I've been following the activities of educators and ed-tech folks in Second Life. It seems like it could be a really compelling virtual environment to help enhance online learning, by providing a shared quasi-physical face to face venue for distributed groups that wouldn't otherwise have one.
The amount of effort and care being put into these virtual places is stunning. The architecture is impressive, and the potential to create your own regions is compelling.
There are some amazing, interesting, and cool things being done in SL. For instance, the Space Museum, where you can walk around, climb on, fly over/through what appears to be every space craft ever created. Sit on top of the Space Shuttle, and see just how much taller the Apollo rocket is. And how much smaller SpaceShipOne is. Walk up to the Hubble Telescope and see an animated cutaway showing the lightpath through the instrument. View a simulated solar system, complete with orbiting planets.
What I don't understand is the faithful reproduction of the physical environment, warts and all, in the creation of other educational spaces. I don't want to pick on any organization or group, but I have seen two separate education-oriented SL places, and each has involved exact reproductions of lecture halls. Dozens of seats, aligned in rows. A stage with a podium. A large screen.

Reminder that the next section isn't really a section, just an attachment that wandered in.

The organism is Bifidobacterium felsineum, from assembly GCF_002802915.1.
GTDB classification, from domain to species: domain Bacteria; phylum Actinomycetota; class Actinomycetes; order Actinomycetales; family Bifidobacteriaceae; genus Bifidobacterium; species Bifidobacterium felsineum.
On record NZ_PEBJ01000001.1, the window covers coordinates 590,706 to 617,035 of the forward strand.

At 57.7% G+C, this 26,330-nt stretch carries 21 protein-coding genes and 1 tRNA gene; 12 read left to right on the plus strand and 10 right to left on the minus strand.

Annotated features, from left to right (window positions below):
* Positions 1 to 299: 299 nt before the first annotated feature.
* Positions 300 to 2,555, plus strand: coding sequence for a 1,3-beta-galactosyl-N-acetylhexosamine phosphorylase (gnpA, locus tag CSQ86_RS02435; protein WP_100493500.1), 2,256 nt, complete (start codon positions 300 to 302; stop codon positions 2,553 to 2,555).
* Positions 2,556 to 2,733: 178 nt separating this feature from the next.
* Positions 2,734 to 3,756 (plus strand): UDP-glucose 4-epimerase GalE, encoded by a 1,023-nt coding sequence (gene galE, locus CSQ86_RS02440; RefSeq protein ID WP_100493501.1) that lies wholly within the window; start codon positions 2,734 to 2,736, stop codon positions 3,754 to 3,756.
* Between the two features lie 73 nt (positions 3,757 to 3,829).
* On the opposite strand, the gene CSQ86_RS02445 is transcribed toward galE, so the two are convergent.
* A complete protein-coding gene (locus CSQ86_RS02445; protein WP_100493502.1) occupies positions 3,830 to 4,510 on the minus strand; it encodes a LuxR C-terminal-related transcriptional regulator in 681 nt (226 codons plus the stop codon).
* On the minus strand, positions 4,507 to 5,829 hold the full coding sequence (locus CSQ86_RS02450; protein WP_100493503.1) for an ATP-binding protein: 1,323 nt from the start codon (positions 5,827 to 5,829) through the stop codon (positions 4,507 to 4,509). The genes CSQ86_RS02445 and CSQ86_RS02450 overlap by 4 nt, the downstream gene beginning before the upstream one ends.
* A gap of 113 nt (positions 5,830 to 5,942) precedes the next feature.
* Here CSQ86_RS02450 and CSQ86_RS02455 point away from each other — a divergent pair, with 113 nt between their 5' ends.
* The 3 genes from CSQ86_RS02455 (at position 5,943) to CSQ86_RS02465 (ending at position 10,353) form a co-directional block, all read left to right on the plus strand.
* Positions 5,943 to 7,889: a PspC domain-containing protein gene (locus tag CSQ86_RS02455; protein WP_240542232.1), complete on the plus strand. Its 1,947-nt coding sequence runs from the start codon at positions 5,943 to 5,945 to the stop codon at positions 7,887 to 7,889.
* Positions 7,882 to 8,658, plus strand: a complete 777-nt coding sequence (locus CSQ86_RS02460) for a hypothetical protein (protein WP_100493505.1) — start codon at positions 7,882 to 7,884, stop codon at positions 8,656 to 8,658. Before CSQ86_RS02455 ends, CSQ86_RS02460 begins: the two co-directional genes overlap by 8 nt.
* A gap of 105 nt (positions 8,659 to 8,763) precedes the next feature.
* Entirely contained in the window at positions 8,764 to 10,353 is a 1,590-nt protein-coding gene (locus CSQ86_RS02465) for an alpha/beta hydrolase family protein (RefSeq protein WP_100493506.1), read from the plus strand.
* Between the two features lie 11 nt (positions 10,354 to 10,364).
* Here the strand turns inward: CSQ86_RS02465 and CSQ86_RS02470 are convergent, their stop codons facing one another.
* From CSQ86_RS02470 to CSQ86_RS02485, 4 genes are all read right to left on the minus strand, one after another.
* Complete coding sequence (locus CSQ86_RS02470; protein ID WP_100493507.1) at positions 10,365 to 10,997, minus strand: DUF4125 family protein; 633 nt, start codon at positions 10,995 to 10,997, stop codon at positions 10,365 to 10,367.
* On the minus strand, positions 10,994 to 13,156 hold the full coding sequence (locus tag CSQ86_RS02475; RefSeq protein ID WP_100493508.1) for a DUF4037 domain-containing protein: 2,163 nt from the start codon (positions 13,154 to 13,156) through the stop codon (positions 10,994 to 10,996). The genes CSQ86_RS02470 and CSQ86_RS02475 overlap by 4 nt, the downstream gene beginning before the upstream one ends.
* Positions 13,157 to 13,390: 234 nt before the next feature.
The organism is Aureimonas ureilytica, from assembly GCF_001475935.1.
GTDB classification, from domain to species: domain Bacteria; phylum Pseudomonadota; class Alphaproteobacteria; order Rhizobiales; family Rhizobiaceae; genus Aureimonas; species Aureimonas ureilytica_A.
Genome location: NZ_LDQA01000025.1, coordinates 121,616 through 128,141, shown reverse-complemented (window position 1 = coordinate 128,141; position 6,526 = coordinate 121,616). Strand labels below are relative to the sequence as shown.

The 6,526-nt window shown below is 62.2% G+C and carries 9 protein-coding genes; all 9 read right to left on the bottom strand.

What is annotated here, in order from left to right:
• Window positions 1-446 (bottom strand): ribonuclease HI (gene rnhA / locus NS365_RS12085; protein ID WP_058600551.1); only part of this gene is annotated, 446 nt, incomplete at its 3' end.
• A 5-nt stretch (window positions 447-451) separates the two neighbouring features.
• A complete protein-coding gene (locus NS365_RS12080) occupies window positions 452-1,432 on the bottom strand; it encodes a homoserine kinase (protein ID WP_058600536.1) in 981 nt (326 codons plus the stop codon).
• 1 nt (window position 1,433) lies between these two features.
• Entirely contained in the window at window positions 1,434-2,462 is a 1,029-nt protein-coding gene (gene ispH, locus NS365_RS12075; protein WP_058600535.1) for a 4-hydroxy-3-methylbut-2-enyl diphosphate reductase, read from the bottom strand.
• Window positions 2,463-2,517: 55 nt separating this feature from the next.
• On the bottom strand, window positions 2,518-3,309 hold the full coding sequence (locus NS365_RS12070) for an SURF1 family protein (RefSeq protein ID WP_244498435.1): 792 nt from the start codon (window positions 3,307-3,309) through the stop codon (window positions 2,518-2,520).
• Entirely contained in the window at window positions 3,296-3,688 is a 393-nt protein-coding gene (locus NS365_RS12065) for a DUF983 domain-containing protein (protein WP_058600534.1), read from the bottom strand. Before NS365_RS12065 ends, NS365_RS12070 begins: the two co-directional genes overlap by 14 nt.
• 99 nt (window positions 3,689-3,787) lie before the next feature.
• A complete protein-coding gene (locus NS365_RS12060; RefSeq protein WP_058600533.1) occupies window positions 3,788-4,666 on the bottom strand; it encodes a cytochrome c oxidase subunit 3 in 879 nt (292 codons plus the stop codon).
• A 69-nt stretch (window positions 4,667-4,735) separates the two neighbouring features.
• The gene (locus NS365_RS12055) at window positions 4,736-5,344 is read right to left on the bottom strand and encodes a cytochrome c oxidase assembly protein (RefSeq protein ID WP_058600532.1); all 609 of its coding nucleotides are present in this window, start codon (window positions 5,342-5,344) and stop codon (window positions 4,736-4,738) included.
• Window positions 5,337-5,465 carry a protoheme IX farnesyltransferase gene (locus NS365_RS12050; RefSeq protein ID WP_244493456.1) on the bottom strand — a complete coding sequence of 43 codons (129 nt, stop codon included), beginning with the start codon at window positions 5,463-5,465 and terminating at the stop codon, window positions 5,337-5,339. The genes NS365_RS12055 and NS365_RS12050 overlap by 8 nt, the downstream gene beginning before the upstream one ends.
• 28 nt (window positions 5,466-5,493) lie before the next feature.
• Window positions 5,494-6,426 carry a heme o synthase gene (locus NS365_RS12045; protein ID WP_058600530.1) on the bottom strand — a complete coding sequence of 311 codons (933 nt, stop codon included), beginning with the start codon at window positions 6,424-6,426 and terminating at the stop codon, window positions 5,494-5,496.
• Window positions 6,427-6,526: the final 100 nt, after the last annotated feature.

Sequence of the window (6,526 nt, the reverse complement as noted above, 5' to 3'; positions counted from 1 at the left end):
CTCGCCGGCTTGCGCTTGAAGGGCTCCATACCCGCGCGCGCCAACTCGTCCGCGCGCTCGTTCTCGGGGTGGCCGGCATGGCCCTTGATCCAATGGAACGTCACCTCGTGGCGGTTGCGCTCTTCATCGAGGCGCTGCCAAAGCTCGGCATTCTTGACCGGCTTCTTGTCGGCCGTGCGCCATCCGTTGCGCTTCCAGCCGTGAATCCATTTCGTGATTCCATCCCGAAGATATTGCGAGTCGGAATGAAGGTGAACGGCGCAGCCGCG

It's an obvious first step, but in a simulated virtual environment, why would you willingly apply the same constraints as a real lecture hall? Why would you create a place where there is a concept of a "bad seat". Where your "view" of a presentation can be obstructed. Where the number of available seats is limited. It the case of the screenshot above, the audience is limited to 32 members, unless people are willing to "stand".
I'm not sure how Second Life would be applied in a real education setting, as compared with something like Croquet , which is more of a collaborative workspace environment (think Hypercard, rather than The Sims™).